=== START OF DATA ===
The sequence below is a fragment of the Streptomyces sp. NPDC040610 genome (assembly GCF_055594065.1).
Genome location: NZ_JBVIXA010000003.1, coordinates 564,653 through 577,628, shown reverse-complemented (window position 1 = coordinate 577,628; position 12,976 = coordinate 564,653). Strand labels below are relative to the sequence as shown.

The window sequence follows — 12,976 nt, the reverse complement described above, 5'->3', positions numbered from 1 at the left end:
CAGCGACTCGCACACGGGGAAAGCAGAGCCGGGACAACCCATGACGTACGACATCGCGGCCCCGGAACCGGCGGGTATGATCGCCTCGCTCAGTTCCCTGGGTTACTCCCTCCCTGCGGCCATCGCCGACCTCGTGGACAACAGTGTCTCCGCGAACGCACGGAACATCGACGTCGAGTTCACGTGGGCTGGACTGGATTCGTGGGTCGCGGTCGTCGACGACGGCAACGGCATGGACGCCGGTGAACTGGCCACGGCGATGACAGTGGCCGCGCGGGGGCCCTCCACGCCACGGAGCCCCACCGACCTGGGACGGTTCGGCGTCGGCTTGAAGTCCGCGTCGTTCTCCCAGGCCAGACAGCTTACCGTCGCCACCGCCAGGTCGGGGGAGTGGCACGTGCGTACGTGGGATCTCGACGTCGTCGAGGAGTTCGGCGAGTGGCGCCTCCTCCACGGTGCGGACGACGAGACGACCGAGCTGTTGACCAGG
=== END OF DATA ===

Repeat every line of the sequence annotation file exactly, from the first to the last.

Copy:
The sequence below is a fragment of the Streptomyces sp. NPDC040610 genome (assembly GCF_055594065.1).
Genome location: NZ_JBVIXA010000003.1, coordinates 564,653 through 577,628, shown reverse-complemented (window position 1 = coordinate 577,628; position 12,976 = coordinate 564,653). Strand labels below are relative to the sequence as shown.

The window sequence follows — 12,976 nt, the reverse complement described above, 5'->3', positions numbered from 1 at the left end:
CAGCGACTCGCACACGGGGAAAGCAGAGCCGGGACAACCCATGACGTACGACATCGCGGCCCCGGAACCGGCGGGTATGATCGCCTCGCTCAGTTCCCTGGGTTACTCCCTCCCTGCGGCCATCGCCGACCTCGTGGACAACAGTGTCTCCGCGAACGCACGGAACATCGACGTCGAGTTCACGTGGGCTGGACTGGATTCGTGGGTCGCGGTCGTCGACGACGGCAACGGCATGGACGCCGGTGAACTGGCCACGGCGATGACAGTGGCCGCGCGGGGGCCCTCCACGCCACGGAGCCCCACCGACCTGGGACGGTTCGGCGTCGGCTTGAAGTCCGCGTCGTTCTCCCAGGCCAGACAGCTTACCGTCGCCACCGCCAGGTCGGGGGAGTGGCACGTGCGTACGTGGGATCTCGACGTCGTCGAGGAGTTCGGCGAGTGGCGCCTCCTCCACGGTGCGGACGACGAGACGACCGAGCTGTTGACCAGG